When we adopted Grace 7 years ago, she was my first cat. I had grown up with dogs, and knew little to nothing about taking care of felines, from litter to feeding. But we all learn as we go, right? For the first few years, I bought her dry food that wasn’t the cheapest, but certainly not the most expensive either. I didn’t want to feed her wet food because I had heard, “They get hooked on wet and will forever turn their nose up at kibbles. And that isn’t very cost effective.”
At the store I’d pick whatever bag that was on sale, or sounded somewhat healthy. Then, at about the same time I got more serious about what we were eating at home, and began to cook with whole foods rather than a pantry full of processed goods, I knew I needed to take a closer look at what I was feeding Grace as well.
And when I looked at the ingredient list, I saw this:
“Poultry by-product meal, corn meal, corn gluten meal, ground whole wheat, brewers rice, soy flour, animal fat preserved with mixed-tocopherols, fish meal, animal liver flavor, meat and bone meal, phosphoric acid, salt, calcium carbonate, choline chloride, potassium chloride, taurine, zinc sulfate, ferrous sulfate, manganese sulfate, Vitamin E supplement, niacin, Vitamin A supplement, copper sulfate, calcium pantothenate, thiamine mononitrate, Red 40, Yellow 5, Blue 2, riboflavin supplement, Vitamin B-12 supplement, pyridoxine hydrochloride, folic acid, Vitamin D-3 supplement, calcium iodate, biotin, menadione sodium bisulfite complex (source of Vitamin K activity), sodium selenite.”
Yikes. Fillers, lots of corn, artificial flavoring, artificial colors, and other unmentionables. Very little protein compared to the rest of the ingredients, and far from what cats would naturally eat in the wild.
I did my own research, and also talked to several people in the cat community whom I trusted. And it was clear that I needed to make the switch to grain-free cat food. Here were some of the things I learned that made a big impact on my choice, that you might find helpful if you’re considering a change:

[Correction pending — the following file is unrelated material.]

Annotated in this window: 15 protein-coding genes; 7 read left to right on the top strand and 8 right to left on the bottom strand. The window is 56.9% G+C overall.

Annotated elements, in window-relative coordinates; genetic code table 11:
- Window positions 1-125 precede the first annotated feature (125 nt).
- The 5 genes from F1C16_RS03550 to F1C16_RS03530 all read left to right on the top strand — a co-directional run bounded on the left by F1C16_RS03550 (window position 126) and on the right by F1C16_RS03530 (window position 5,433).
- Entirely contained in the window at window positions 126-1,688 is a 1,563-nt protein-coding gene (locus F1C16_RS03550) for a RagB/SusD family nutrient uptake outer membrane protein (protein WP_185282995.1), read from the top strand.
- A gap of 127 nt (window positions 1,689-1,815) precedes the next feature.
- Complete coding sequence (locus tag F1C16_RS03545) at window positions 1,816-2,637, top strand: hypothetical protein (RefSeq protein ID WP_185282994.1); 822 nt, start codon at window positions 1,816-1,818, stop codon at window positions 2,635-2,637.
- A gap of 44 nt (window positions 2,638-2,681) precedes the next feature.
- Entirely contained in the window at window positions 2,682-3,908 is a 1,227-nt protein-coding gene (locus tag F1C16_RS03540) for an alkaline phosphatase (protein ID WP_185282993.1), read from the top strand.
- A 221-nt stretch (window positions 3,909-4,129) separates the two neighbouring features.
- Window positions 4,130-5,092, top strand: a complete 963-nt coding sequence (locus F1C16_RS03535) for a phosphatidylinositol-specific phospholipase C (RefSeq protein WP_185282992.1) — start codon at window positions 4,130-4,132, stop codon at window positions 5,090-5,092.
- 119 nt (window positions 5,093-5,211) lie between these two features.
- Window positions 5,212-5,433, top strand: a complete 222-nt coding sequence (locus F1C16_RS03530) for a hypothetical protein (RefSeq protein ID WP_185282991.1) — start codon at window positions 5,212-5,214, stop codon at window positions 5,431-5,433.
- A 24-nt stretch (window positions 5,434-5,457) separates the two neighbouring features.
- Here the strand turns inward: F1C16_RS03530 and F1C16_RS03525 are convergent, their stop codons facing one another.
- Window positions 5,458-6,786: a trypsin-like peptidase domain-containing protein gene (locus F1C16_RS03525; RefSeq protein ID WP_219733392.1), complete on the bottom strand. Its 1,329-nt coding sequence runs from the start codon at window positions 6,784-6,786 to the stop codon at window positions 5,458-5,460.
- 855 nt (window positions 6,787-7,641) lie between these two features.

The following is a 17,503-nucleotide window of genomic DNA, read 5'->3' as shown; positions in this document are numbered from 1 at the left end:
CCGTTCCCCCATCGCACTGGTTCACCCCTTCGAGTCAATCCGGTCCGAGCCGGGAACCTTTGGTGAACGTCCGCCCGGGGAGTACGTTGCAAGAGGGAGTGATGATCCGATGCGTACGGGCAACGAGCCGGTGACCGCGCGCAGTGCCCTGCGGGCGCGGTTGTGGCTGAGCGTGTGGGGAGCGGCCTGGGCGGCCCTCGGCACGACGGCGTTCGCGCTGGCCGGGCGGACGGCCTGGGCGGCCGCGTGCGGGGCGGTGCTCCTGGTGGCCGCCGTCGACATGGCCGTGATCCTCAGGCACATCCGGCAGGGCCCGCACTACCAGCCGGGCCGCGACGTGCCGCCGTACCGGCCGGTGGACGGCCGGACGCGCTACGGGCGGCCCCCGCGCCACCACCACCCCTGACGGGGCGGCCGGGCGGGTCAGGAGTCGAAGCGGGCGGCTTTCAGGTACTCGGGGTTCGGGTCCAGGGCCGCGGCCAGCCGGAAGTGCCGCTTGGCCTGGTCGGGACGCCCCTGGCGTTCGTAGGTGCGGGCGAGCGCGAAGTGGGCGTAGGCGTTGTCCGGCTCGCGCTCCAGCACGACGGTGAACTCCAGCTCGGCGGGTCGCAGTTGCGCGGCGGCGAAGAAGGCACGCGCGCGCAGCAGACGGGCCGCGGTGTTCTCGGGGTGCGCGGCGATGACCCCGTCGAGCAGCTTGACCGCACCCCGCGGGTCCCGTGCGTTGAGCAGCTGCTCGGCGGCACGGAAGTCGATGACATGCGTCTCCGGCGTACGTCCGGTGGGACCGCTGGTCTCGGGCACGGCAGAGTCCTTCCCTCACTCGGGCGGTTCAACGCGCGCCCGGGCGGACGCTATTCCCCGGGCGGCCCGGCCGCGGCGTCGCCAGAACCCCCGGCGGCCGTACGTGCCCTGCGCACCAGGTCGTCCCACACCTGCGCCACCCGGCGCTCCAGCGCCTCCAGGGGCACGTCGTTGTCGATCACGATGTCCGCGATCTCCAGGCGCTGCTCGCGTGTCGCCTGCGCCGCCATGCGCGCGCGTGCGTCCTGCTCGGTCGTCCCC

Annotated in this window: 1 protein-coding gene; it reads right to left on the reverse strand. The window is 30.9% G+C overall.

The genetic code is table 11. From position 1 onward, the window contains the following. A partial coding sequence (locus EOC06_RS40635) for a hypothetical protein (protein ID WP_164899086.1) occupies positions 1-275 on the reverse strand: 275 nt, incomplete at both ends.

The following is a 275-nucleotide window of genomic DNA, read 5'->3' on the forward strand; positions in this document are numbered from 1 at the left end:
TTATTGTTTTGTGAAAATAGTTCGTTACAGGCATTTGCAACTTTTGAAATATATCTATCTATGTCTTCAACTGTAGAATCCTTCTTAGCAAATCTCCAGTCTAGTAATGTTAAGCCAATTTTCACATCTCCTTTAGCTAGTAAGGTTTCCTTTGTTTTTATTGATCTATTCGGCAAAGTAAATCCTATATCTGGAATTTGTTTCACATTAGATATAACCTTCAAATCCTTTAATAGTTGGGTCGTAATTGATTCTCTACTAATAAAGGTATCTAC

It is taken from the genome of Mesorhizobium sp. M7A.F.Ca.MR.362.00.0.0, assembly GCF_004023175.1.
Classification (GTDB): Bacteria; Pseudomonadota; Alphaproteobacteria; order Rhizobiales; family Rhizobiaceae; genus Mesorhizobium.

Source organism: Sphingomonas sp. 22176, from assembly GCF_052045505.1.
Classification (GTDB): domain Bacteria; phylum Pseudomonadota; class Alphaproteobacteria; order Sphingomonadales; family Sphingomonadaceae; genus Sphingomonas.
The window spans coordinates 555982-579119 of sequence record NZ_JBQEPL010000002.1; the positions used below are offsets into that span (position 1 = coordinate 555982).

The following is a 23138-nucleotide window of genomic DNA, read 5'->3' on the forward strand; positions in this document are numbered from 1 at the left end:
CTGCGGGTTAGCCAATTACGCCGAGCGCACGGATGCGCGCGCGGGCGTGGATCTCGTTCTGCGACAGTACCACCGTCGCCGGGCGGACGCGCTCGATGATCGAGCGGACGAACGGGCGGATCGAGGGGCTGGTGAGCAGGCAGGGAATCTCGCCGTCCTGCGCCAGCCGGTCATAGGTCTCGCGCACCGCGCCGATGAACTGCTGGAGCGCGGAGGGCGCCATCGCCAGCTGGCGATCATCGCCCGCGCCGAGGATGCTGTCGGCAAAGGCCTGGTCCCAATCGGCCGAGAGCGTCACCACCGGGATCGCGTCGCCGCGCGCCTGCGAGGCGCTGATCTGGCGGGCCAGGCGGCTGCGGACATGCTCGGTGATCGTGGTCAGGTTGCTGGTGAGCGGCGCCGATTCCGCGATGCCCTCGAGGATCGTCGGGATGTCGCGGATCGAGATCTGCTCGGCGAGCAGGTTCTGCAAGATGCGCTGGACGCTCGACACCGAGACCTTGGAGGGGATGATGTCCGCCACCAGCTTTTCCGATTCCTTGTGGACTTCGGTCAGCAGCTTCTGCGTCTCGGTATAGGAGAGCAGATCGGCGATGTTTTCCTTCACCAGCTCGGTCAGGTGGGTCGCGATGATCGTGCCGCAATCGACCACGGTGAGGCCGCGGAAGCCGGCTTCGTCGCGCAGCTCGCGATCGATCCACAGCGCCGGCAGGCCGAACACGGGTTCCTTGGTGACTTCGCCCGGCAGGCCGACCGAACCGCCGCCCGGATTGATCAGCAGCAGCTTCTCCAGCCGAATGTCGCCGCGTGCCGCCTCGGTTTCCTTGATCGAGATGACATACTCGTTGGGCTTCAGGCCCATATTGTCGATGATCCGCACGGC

1. Cats are obligate carnivores, requiring up to twice as much protein as dogs of the same size. In the wild, you would find them hunting their prey, that is other animals for protein and little of anything else. Grains? Nope. They need protein for lean muscle, strength, and energy. optimized for lean muscle, strength and energy.
2. Commercial dry cat food, on average, is typically formulated as 46-76% carbohydrates, 18-32% protein (and, not all of this is meat protein), and 8-22% fat. Why? Because carbs are inexpensive, readily available and offer a longer shelf-life.
3. Cats also lack certain enzyme pathways that allow other species to convert certain essential nutrients like taurine, Vitamin A, niacin, arginine and arachidonic acid. Hence, these nutrients all need to be provided in higher levels in feline diets to prevent the development of serious health issues.
4. I’ve personally noticed that my cats stay full longer, and keep a lean stature, even though they are indoor cats only. It seems this would be attributed to eating quality sources and higher amount of protein. In thinking about myself, I typically keep a steadier metabolism if I’m eating more protein than carbohydrates.
When I started rescuing and fostering through Feline Rescue a year ago, they also advocated for all cats in their care to be fed grain-free food especially once the bottle feeding kittens are weaned. Every time we take in new little ones, we usually go through a few different kinds before finding which grain-free suits them best. We’ve dealt with food allergies, picky eaters, and different digestive systems. Just like humans, every cat is different. Earl and Graye have been doing well on the tuna & crab version of AvoDerm, and as you can see, they really love it. J
The food (both wet and dry) is produced in small batches and cooked at lower temperatures to help support better digestion and health. (Many brands use high temperatures are cooked at high temperatures to kill bacteria, but which also deactivates beneficial enzymes and denatures protein’s more bioavailable form. Similar to microwaving or “nuking” your food, this reduces the nutrients in your pet’s food.) With no corn/fillers, wheat, soy, artificial preservatives, or by-product meal, this food can be a great choice for cats with food allergies and sensitivities.
These little brothers are growing fast, and it’s hard to keep up with their energy! But I love it none the less. And wish I had a little bit of it myself. :) Their coats are shiny and soft, and I’ve recommended grain-free food to their adopters, who keep us updated on their progress weekly.